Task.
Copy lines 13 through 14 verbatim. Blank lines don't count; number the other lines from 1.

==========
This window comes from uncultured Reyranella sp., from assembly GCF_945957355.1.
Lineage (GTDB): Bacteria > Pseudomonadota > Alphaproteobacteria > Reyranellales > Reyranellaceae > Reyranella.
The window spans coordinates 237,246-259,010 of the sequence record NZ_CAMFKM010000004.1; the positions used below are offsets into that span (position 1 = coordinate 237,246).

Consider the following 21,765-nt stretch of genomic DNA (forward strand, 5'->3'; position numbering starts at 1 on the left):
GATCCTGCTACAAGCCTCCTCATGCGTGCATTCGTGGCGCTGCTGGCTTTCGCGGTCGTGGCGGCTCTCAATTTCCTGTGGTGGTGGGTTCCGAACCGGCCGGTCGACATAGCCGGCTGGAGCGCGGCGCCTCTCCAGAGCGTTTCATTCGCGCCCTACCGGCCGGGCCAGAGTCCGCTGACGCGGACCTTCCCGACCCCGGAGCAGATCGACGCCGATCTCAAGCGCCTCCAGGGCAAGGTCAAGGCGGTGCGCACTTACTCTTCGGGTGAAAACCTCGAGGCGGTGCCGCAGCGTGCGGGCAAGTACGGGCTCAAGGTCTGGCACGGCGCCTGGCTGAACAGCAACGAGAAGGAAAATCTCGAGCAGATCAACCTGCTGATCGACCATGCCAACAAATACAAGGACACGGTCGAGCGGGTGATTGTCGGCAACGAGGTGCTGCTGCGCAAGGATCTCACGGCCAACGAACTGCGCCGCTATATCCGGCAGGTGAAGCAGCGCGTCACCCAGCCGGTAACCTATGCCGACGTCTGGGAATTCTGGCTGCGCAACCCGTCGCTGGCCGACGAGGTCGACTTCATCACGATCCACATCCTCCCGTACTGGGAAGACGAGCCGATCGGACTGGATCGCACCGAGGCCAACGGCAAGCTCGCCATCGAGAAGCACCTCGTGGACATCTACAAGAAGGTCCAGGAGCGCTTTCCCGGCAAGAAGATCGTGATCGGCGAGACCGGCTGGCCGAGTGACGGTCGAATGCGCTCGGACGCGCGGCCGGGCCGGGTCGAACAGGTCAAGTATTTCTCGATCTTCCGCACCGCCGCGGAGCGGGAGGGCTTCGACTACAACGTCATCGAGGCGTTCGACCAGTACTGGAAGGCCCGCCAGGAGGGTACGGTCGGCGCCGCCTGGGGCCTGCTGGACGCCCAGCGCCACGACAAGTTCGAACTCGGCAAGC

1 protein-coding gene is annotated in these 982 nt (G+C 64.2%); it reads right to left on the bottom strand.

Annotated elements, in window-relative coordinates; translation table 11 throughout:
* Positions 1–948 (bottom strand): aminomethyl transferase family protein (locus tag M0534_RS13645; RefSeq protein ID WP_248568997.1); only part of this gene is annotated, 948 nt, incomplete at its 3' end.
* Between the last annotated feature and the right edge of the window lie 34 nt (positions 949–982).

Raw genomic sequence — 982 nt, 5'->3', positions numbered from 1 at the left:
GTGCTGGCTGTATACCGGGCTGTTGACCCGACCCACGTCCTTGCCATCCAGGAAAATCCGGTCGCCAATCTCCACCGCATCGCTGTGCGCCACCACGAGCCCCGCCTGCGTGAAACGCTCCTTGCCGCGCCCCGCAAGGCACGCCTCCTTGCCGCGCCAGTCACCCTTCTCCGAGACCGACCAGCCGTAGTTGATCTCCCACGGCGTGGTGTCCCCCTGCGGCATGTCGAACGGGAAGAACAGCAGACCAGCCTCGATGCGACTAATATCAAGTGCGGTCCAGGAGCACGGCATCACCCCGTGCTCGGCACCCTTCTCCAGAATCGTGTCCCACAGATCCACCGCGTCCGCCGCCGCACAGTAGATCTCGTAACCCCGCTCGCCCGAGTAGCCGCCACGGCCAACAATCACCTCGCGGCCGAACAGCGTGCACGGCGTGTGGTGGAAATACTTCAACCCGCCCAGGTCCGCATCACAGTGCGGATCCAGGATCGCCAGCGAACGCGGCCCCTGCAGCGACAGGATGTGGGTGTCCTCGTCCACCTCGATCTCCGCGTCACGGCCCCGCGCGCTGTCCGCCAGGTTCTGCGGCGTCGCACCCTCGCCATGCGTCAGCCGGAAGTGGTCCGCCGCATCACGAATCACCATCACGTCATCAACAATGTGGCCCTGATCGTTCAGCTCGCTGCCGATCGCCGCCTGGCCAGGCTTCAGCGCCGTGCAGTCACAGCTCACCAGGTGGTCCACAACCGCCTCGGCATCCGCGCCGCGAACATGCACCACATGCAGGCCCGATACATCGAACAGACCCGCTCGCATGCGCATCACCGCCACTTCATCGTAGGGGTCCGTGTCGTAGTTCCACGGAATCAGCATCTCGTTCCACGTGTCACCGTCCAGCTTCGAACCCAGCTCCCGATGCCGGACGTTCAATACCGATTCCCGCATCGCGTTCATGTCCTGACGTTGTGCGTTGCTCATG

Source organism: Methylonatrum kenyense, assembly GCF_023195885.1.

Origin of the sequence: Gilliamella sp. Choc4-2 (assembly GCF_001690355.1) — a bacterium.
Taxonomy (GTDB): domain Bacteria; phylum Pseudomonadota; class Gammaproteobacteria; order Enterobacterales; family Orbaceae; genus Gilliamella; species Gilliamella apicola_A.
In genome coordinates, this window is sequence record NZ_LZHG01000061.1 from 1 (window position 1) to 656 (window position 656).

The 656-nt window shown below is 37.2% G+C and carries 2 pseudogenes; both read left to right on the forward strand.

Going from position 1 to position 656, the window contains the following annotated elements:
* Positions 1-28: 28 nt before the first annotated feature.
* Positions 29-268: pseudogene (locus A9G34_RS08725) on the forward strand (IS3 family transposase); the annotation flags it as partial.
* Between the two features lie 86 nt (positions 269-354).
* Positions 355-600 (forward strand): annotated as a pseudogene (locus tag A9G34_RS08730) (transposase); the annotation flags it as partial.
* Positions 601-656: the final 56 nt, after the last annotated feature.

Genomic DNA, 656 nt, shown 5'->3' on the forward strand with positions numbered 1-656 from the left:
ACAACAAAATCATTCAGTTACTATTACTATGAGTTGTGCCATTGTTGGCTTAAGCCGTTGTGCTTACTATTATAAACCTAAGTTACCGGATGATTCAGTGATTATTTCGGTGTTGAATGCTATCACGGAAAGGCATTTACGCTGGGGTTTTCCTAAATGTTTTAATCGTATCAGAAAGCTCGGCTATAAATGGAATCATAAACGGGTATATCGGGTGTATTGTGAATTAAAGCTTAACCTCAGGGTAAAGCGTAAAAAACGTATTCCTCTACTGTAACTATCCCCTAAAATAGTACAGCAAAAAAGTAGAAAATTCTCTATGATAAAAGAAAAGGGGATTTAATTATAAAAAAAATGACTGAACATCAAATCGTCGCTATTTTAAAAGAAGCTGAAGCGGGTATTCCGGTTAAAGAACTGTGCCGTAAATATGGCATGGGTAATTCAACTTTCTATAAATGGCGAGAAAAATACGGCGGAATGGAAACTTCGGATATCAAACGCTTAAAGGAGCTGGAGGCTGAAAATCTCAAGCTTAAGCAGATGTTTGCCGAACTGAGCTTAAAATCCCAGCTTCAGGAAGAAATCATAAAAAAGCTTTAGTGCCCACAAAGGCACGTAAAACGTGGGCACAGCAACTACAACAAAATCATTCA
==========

Origin of the sequence: Gilliamella sp. Choc4-2 (assembly GCF_001690355.1) — a bacterium.
Taxonomy (GTDB): domain Bacteria; phylum Pseudomonadota; class Gammaproteobacteria; order Enterobacterales; family Orbaceae; genus Gilliamella; species Gilliamella apicola_A.